Overcome the risk of anchoring affecting your judgment. Ask yourself “Have I rushed to judgment?” Ask for more time if you feel pressured to make a decision. In our seller’s market, everyone is telling you to act fast or you will lose the deal. Use your option period to re-evaluate every aspect of your new home and re-negotiate or terminate if it is not the right home for you. Every buyer should have a list of pluses and minuses, must-haves and deal killers. Stick to your list to anchor your judgment. Home buying is a process, refine your list to make it more realistic as you go through the journey. Eventually, you’ll know the right home when you see it and you can act quickly with confidence. Don’t forget another great house will come along if you don’t get this one.
This occurs when you place too much faith in your own knowledge and opinions. You believe that your contribution to a decision is more valuable than it actually is. You might combine this with anchoring bias, meaning you act on hunches and have an unrealistic decision-making ability.
To overcome this bias, consider your sources of information. Are they fact-based, or do I rely on hunches? Am I relying on prior successes and ignoring failures? If you suspect that you are, gather more objective information. The most common overconfidence bias in real estate is believing the market will continue in the same direction forever.
With the gambler’s fallacy, you expect past performance to be an indicator of future performance. The classic example is a coin toss: If you get heads ten times consecutively, you might assume that there’s a higher chance you’ll toss more tails in the next ten times. The longer the run, the stronger your belief may be that things will change or stay the same. Of course, the odds are always the exact same at every toss.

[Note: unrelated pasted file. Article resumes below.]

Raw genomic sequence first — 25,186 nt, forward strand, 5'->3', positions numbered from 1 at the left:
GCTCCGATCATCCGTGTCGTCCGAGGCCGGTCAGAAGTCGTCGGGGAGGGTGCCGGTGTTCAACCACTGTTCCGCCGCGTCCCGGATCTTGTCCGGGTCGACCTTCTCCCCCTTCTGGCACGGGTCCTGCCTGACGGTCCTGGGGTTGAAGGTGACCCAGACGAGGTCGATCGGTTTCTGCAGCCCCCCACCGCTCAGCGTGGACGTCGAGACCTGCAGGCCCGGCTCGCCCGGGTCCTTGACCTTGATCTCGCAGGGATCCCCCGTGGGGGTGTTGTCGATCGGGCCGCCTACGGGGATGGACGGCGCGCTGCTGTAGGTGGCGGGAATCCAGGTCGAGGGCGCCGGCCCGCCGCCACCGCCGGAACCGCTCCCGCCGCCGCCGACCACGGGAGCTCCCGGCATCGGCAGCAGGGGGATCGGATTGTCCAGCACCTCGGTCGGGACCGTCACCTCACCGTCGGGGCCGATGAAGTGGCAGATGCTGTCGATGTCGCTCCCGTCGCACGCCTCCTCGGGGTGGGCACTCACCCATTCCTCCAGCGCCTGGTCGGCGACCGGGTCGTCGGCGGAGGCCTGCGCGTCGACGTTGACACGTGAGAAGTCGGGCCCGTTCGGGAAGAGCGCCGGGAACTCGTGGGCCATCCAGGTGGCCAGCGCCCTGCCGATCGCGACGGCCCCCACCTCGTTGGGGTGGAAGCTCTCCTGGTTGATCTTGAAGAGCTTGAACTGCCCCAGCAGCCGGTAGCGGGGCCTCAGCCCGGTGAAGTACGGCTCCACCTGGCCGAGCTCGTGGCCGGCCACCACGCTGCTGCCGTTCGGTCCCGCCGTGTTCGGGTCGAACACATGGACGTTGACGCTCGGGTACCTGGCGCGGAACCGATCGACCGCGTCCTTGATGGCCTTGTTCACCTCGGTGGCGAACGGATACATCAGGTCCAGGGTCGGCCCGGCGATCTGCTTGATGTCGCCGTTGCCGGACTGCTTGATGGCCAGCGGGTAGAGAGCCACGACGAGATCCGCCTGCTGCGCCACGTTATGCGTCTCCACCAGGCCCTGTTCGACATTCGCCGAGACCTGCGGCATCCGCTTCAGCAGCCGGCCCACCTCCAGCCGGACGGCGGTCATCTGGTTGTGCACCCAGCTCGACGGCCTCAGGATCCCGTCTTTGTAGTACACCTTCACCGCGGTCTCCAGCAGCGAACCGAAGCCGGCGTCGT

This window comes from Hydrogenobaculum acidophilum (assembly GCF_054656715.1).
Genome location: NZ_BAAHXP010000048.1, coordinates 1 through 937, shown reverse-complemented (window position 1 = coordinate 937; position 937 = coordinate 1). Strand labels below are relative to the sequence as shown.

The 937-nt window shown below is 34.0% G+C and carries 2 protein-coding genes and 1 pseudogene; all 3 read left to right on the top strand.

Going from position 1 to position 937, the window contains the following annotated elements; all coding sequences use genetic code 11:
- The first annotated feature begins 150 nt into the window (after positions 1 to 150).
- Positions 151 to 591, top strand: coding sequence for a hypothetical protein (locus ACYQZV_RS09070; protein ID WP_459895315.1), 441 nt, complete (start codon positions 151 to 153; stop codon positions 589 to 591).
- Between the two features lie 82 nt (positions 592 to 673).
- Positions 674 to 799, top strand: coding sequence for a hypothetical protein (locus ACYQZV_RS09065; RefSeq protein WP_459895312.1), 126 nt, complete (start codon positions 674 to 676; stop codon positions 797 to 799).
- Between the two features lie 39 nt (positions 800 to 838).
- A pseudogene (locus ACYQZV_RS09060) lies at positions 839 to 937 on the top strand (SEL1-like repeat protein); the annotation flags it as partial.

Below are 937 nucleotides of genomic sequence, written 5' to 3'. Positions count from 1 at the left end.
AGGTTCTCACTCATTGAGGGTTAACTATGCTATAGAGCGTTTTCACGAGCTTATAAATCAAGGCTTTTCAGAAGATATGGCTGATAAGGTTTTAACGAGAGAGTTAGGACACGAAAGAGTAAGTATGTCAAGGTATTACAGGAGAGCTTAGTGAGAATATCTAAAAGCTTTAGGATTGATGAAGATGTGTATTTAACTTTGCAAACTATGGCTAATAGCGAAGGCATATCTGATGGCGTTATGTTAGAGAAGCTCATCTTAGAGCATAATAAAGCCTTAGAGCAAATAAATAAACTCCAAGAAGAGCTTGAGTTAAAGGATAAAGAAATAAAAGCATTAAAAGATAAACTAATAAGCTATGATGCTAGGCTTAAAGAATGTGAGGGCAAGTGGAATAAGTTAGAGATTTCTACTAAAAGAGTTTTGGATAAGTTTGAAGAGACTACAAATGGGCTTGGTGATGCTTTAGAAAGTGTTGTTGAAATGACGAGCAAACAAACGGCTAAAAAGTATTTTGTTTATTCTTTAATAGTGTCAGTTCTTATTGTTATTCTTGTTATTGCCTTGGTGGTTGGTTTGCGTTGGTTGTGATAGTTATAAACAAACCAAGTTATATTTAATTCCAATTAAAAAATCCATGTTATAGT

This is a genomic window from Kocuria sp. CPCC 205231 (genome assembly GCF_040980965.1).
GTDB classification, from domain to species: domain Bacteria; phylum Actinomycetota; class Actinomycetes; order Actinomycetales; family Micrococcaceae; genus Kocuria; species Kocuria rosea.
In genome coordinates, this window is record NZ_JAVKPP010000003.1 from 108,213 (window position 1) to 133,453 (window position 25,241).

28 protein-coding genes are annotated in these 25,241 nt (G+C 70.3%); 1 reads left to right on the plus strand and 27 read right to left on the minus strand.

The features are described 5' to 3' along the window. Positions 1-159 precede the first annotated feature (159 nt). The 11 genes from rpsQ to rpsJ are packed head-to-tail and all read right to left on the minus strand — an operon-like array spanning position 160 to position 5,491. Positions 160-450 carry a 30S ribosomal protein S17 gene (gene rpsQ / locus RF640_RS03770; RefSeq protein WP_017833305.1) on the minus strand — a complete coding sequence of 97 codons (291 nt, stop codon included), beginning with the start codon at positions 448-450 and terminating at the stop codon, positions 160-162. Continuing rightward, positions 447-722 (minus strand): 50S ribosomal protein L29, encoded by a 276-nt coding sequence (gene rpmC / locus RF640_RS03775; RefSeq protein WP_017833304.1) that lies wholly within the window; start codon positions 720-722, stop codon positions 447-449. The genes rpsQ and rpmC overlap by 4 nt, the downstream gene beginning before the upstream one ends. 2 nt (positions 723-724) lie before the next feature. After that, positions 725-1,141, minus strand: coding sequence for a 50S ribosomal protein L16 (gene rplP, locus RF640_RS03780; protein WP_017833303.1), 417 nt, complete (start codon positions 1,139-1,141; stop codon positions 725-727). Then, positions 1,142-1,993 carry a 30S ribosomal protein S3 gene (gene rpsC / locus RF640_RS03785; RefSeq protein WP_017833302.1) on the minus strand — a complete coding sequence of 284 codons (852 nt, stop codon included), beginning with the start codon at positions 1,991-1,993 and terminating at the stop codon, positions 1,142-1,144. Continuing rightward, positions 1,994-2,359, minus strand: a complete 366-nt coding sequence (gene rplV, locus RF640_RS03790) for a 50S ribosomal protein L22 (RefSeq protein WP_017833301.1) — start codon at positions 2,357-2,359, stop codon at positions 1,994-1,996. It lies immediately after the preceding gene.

The gambler’s fallacy can be dangerous in real estate. Your four previous flips did well, and you plan to make many more and larger flips. In fact, outcomes of flipping homes are risky and uncertain, and the number of successes has little bearing on future performance. Don’t let the gambler’s fallacy lull you into other psychological biases.
To avoid the gambler’s fallacy, make sure that you look at trends and evaluate risk objectively on both micro and macro levels. Develop a realistic view of what the future may hold. Look for trends in the market, such as changes in affordability or wider economic and political circumstances. We often say the devil is in the details. Don’t overlook warning signs that aren’t evaluated. Spend an extra $300 to test underground plumbing or risk blowing your budget.
Fundamental attribution error
This is the tendency to blame others when things go wrong instead of looking objectively at the situation. In particular, your angry that things haven’t worked out and you are looking for scapegoats.
For example, your home does not sell and you believe it is your agent’s fault. Don’t forget the market speaks. The price must entice. If you listed your home in MLS and all the internet sites it’s been fully exposed in the market. All interested agents and buyers have seen it. Your goal is to figure out why they didn’t like it. It’s essential to look at your situation and reﬂect objectively on your own behavior and that of others.
Sometimes when discussing big decisions my wife will say “Is that a silent prayer?” It’s a nice way to point out bias thinking.
Derived from Mind Tools for Managers by James Manktelow and Julian Birkinshaw.